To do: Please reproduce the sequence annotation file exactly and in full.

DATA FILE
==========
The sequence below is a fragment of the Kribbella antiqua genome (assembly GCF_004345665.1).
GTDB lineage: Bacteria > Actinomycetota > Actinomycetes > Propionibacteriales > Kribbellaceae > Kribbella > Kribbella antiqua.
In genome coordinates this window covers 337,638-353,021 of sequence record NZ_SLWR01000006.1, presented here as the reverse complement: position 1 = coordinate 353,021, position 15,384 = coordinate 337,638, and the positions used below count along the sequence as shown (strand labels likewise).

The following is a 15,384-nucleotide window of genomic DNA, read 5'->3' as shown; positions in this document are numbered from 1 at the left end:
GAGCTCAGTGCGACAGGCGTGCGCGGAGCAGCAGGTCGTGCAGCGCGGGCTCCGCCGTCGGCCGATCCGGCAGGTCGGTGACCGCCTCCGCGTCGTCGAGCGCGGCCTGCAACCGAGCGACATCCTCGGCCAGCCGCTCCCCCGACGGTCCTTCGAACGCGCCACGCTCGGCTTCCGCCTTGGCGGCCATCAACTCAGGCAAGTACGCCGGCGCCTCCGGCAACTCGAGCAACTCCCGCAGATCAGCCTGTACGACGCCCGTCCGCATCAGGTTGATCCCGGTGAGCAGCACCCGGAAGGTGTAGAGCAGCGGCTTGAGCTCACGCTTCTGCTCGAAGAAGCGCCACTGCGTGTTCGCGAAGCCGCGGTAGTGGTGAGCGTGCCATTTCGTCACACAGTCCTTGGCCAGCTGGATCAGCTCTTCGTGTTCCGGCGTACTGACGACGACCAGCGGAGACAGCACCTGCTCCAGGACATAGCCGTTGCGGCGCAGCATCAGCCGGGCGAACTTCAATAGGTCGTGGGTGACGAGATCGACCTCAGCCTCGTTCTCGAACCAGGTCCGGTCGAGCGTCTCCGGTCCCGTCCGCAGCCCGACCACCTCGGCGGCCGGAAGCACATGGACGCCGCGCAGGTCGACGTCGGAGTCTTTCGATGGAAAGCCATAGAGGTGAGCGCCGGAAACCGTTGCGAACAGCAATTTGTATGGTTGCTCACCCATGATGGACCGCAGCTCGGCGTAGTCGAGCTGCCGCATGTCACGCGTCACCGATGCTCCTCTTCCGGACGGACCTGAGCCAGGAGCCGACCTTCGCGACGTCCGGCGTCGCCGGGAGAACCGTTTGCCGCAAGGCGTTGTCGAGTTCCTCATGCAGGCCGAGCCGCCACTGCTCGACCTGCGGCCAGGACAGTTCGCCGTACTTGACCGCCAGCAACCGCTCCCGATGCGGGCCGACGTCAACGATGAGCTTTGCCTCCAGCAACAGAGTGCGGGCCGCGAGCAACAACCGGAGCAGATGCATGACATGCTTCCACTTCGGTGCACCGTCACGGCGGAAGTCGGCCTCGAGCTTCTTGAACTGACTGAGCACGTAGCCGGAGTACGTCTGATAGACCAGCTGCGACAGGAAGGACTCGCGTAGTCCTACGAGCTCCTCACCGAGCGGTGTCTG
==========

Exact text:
The sequence below is a fragment of the Kribbella antiqua genome (assembly GCF_004345665.1).
GTDB lineage: Bacteria > Actinomycetota > Actinomycetes > Propionibacteriales > Kribbellaceae > Kribbella > Kribbella antiqua.
In genome coordinates this window covers 337,638-353,021 of sequence record NZ_SLWR01000006.1, presented here as the reverse complement: position 1 = coordinate 353,021, position 15,384 = coordinate 337,638, and the positions used below count along the sequence as shown (strand labels likewise).

The following is a 15,384-nucleotide window of genomic DNA, read 5'->3' as shown; positions in this document are numbered from 1 at the left end:
GAGCTCAGTGCGACAGGCGTGCGCGGAGCAGCAGGTCGTGCAGCGCGGGCTCCGCCGTCGGCCGATCCGGCAGGTCGGTGACCGCCTCCGCGTCGTCGAGCGCGGCCTGCAACCGAGCGACATCCTCGGCCAGCCGCTCCCCCGACGGTCCTTCGAACGCGCCACGCTCGGCTTCCGCCTTGGCGGCCATCAACTCAGGCAAGTACGCCGGCGCCTCCGGCAACTCGAGCAACTCCCGCAGATCAGCCTGTACGACGCCCGTCCGCATCAGGTTGATCCCGGTGAGCAGCACCCGGAAGGTGTAGAGCAGCGGCTTGAGCTCACGCTTCTGCTCGAAGAAGCGCCACTGCGTGTTCGCGAAGCCGCGGTAGTGGTGAGCGTGCCATTTCGTCACACAGTCCTTGGCCAGCTGGATCAGCTCTTCGTGTTCCGGCGTACTGACGACGACCAGCGGAGACAGCACCTGCTCCAGGACATAGCCGTTGCGGCGCAGCATCAGCCGGGCGAACTTCAATAGGTCGTGGGTGACGAGATCGACCTCAGCCTCGTTCTCGAACCAGGTCCGGTCGAGCGTCTCCGGTCCCGTCCGCAGCCCGACCACCTCGGCGGCCGGAAGCACATGGACGCCGCGCAGGTCGACGTCGGAGTCTTTCGATGGAAAGCCATAGAGGTGAGCGCCGGAAACCGTTGCGAACAGCAATTTGTATGGTTGCTCACCCATGATGGACCGCAGCTCGGCGTAGTCGAGCTGCCGCATGTCACGCGTCACCGATGCTCCTCTTCCGGACGGACCTGAGCCAGGAGCCGACCTTCGCGACGTCCGGCGTCGCCGGGAGAACCGTTTGCCGCAAGGCGTTGTCGAGTTCCTCATGCAGGCCGAGCCGCCACTGCTCGACCTGCGGCCAGGACAGTTCGCCGTACTTGACCGCCAGCAACCGCTCCCGATGCGGGCCGACGTCAACGATGAGCTTTGCCTCCAGCAACAGAGTGCGGGCCGCGAGCAACAACCGGAGCAGATGCATGACATGCTTCCACTTCGGTGCACCGTCACGGCGGAAGTCGGCCTCGAGCTTCTTGAACTGACTGAGCACGTAGCCGGAGTACGTCTGATAGACCAGCTGCGACAGGAAGGACTCGCGTAGTCCTACGAGCTCCTCACCGAGCGGTGTCTG